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What I would like to do is have a versatile settings class that I can use in a composite application. As I add features and components and compose the application using MEF & Prism I would like to have a settings window that automatically loads the settings interface of each of the modules into a window (using Prism & MEF)

There are many different ways of dealing with settings, and the one that appeals to me is something along the following:

public class AppData : ApplicationSettingsBase
{
  [UserScopedSetting()]
  [DefaultSettingValue("true")]
  public bool Clipboard
  {
    get { return ((bool)this["Clipboard"]); }
    set { this["Clipboard"] = (bool)value; }
  }
}

It allows me to set a default value and I am assuming that if the application does not find the .settings file then it will create one with the defaults. However I would need to write a bunch of custom code for each modules settings section and either create a unique dialog for each module or try to have a settings manager that manually loads them all in.

There are some settings that would have multiple values as well and it does not look like the above example would be able to accomodate that. What if I had a setting that stored a list of something? For example if I had a setting that was ValidBlock, and at the start there are two blocks that could be valid but in the future there may be a need to add more? Can you have a setting that is a list and specify multiple default values for that setting?

So would it be acceptable to create a Isettings interface that somehow used ApplicationSettingsBase so that I can use MEF to find all Isettings implementations in all the modules in a directory and then compose a dialog with tabs for each implementation it found? In the Isettings interface I could have some basic properties such as Name and whatever else would be needed to label and describe the module in the MEF WPF window.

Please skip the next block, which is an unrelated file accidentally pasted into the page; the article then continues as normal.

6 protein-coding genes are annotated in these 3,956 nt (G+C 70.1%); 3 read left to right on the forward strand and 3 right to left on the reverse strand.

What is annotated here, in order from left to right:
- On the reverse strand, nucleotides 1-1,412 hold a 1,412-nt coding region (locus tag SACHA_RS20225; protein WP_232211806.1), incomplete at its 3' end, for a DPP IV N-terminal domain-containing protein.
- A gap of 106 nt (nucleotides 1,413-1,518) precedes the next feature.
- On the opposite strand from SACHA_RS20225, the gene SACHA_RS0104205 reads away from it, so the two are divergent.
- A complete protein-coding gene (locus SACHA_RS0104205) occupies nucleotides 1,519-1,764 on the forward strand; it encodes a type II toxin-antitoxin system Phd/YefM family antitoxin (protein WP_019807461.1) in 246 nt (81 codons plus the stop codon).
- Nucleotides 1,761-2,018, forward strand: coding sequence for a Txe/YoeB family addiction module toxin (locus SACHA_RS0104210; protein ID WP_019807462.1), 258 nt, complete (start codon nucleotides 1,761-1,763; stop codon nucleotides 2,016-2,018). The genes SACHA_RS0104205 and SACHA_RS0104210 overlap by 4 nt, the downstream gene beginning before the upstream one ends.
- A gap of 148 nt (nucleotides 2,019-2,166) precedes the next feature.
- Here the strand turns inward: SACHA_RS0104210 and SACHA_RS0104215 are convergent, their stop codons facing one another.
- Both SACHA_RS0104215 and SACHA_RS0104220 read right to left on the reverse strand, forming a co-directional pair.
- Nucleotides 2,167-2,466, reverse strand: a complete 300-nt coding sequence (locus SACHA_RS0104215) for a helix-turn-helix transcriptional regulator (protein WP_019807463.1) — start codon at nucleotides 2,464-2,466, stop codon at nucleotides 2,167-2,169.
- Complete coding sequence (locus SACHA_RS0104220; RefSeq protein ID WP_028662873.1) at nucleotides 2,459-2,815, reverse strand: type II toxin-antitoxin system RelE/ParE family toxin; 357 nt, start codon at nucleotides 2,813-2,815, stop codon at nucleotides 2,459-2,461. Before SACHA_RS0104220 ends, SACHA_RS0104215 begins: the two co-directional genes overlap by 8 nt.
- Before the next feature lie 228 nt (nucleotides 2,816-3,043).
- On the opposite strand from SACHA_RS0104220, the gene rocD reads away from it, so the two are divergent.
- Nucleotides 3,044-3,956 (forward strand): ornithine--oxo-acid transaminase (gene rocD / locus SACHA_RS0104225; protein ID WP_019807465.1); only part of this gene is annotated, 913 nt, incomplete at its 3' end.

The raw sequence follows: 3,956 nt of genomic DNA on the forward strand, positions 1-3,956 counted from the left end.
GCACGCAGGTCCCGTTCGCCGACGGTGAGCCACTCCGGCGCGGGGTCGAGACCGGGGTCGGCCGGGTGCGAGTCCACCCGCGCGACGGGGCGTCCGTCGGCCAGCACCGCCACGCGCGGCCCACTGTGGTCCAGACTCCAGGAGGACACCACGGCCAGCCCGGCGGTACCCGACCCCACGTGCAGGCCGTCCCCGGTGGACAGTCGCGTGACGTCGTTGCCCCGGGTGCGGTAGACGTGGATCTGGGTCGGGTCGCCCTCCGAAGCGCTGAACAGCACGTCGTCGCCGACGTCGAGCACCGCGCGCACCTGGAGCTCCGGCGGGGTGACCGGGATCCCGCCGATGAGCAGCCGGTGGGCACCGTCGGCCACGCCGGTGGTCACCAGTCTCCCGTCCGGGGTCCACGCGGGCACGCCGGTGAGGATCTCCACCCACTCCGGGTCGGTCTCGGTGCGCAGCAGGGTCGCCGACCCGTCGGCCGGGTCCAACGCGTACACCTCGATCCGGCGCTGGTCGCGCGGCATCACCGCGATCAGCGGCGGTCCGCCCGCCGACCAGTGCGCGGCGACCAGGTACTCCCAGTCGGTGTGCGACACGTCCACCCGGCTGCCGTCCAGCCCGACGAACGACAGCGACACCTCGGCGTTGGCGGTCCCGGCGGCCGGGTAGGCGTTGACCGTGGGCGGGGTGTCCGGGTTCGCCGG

The only other thing I do not like is that there are strings and attributes all over the place. Is there a way to deal with settings in a fluent way? I am thinking along the lines of having a ISettings implementation that you would explicitly code a setup something like the following:

public class AppData : ISettings
{ 
    Setting Clipboard = new Setting();
    Clipboard.Scope = SettingScope.User;
    Clipboard.SettingType = List<String>;

    List<String> DefaultClipboards = new List<String>();
    DefaultClipboards.Add("FoxClipboard");
    Clipboard.DefaultSetting = DefaultClipboards;
}

I know the above is not exactly syntax correct, and I do not think that the Clipboard.SettingType would hold much water but its to give an idea of what I am thinking. So if something like this can be achieved while maintaining the creation of a settings file in the event one is missing that would be ideal. As well with something like this MEF can find all the ISettings implementations and create a tab for each one, and then add each Setting based on setup of it in the code.

Is this the right track to be on? Is there a framework or project out there that I have missed that handles what I am aiming for? I am thinking there is probably a better way than what I have outlined?

I am sure this question has come up in composite application development but I have not found a framework or an answer that outlines this scenario.